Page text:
Ideally you should work through all sections of the quiz, identifying any weak areas or gaps in your knowledge. The questions are divided into three sections. The first covers subject areas needed for the Mathematics MSc in general, the second covers the main subject areas needed for M820 and the third the main subject areas needed for M823. The third section also has a few questions that test your aptitude for the more abstract approach required by the pure mathematics topics. The solutions to these questions may not seem obvious at first sight and you may find that you need to think about them for a while. Do not worry about this as doing mathematics at this level often involves spending plenty of time mulling over questions and trying things out before a solution is reached. Even if you find the questions straightforward you should read through the answers as they may contain extra useful information. However, you should not worry if you are unfamiliar with one or two subjects (for example, you might not have encountered PDEs before); the important thing is that you can follow the answers and, having done so, would be able to answer similar questions in the future. By the same token, this quiz cannot cover all the subject areas needed for the MSc programme, but if you are able to complete most of the questions here then you ought to be in a good position to succeed on the MSc. If you find that you do have large gaps in your knowledge then you are advised either to study one of our undergraduate modules, or to do some background reading prior to starting the MSc. Suggestions are given at the end of the quiz, before the answers. If after working through the quiz you would like to discuss your study plans then you should contact mathstats-support@open.ac.uk .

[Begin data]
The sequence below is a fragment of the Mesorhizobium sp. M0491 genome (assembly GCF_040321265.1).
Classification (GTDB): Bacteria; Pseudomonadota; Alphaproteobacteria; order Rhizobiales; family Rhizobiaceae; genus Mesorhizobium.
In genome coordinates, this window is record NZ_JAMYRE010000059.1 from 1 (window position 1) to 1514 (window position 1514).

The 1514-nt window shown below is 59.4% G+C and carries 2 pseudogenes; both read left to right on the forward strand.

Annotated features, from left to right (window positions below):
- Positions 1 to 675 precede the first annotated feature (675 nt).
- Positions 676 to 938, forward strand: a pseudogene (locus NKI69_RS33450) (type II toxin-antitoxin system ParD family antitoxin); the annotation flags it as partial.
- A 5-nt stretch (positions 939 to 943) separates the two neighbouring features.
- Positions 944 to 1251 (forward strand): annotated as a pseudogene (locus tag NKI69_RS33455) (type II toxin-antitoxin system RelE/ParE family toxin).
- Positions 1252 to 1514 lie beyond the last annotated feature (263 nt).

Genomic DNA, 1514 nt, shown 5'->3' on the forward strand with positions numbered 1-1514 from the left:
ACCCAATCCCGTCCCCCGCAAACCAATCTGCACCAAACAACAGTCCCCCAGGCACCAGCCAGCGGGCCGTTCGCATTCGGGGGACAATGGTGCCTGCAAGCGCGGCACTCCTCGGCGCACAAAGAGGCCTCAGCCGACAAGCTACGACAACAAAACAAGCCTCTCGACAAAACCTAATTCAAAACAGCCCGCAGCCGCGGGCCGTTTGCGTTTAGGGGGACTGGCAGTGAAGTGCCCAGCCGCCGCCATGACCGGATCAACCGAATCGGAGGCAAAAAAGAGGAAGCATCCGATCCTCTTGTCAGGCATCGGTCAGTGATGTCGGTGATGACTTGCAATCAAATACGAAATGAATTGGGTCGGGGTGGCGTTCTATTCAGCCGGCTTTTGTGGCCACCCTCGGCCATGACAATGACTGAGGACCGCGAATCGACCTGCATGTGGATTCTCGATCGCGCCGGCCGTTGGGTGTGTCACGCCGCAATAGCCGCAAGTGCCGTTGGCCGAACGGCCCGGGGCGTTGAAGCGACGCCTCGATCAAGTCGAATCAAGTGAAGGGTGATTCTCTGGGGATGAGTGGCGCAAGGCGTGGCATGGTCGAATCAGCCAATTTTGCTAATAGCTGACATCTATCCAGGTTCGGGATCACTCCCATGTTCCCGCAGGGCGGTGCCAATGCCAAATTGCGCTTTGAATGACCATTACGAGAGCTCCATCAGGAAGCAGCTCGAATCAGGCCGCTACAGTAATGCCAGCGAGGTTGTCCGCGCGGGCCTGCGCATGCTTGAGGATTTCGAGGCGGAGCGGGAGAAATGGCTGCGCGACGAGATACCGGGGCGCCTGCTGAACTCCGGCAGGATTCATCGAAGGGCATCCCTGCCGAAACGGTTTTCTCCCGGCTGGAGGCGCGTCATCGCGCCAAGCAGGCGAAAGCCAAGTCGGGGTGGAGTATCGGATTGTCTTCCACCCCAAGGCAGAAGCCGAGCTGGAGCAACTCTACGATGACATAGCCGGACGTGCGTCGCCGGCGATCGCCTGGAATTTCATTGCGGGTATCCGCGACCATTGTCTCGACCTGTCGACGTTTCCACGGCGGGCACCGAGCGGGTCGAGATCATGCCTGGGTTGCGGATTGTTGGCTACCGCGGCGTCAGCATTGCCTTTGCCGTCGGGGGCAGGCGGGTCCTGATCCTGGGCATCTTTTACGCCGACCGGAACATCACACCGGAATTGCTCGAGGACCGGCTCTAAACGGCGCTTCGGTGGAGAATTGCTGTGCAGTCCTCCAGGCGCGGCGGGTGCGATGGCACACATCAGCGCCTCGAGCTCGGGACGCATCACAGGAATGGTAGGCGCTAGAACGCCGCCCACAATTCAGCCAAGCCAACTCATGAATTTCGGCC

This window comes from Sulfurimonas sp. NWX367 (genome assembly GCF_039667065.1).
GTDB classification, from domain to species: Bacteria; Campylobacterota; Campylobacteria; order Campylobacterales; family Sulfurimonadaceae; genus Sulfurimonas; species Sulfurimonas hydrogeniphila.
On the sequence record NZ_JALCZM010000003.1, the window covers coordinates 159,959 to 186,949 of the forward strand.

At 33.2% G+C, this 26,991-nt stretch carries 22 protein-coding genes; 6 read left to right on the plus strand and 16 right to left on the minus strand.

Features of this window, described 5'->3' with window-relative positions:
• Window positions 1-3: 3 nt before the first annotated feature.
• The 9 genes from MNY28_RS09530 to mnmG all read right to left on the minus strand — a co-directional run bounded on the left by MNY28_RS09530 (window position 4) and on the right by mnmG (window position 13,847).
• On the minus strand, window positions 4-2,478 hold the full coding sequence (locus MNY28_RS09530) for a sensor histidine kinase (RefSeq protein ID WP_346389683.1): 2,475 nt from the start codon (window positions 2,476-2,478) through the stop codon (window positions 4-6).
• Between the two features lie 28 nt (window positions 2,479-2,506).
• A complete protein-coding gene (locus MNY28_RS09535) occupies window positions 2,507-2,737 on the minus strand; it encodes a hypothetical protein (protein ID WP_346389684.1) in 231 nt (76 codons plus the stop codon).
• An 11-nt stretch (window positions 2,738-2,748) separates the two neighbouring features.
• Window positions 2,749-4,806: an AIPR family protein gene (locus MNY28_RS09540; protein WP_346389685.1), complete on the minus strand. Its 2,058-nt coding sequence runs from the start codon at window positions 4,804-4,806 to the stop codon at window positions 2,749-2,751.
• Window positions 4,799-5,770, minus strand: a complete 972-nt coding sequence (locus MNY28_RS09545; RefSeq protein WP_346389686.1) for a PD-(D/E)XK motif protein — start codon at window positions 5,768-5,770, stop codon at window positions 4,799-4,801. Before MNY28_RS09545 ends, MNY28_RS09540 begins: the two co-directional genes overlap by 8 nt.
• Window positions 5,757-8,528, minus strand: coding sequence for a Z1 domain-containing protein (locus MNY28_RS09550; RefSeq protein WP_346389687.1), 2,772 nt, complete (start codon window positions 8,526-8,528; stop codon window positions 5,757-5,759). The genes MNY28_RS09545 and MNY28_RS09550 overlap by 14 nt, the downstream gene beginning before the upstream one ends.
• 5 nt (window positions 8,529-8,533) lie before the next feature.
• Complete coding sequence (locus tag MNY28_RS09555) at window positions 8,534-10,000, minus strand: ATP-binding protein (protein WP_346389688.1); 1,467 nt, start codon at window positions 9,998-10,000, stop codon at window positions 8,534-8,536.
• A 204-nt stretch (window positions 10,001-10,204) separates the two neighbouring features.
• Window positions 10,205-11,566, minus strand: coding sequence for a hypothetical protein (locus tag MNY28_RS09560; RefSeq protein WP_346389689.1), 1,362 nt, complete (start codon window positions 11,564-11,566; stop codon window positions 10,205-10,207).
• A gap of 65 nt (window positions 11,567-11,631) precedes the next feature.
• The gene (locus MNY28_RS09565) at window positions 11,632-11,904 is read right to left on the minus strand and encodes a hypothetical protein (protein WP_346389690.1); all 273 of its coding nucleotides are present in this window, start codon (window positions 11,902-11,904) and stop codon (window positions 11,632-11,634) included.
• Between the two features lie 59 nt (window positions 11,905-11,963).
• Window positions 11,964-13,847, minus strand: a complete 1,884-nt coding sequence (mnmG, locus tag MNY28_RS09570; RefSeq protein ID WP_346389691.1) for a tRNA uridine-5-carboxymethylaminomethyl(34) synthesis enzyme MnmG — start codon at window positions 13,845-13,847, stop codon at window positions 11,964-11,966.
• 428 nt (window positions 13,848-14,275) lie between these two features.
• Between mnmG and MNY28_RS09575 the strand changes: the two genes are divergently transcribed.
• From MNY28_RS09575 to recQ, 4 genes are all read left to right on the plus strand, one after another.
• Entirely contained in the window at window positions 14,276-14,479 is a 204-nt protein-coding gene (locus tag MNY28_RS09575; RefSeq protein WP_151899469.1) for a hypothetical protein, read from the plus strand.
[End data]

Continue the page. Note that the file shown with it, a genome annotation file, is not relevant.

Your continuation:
2

1

General background

1.1

Differentiation

Exercise 1.1.1

(a) If x + e x = t, find dx/dt and d 2 x/dt 2 .

(b)

(c) If z = (x + y) 5 and y = sin 10x, find dz/dx.

If z = xe y ,

x = cosh t and y = cos t, find dz/dt.

Exercise 1.1.2

(a)

If w = (r cos θ) r sin θ , for r > 0 and 0 θ < π/2, find ∂w/∂θ.

(b)

Let u = f (x, y). Given x = e s cos t and y = e s sin t, find expressions for ∂u/∂s and

∂u/∂t in terms of ∂u/∂x and ∂u/∂y. Hence prove that

∂u

∂y =

e s ( sin t u + cos t u ) .

∂s

∂t

Exercise 1.1.3

If w = f (ax + by), where a and b are constants, show that b w ∂x

(Hint: Let z = ax + by.)

Exercise 1.1.4

If z =

1

x f (

y

x ) , prove that x

∂z ∂x + y

y ∂z + z = 0.

a w

∂y

= 0.

Exercise 1.1.5 Find the Taylor series to second order about x = 1, y = 1 for the function

f (x, y) = x 2 + y 3 + exp(xy).

Exercise 1.1.6 Locate and classify the stationary points of the function

f (x, y) = x 3 12x y 3 + 3y.

3

1.2

Integration

Exercise 1.2.1 Evaluate the following integrals:

(a)

(b)

xe x 2 dx;

0

x 2

x

+ 3 dx;

(c)

x 3 + 3x 2 x 2 3x + 2

dx, for x > 2;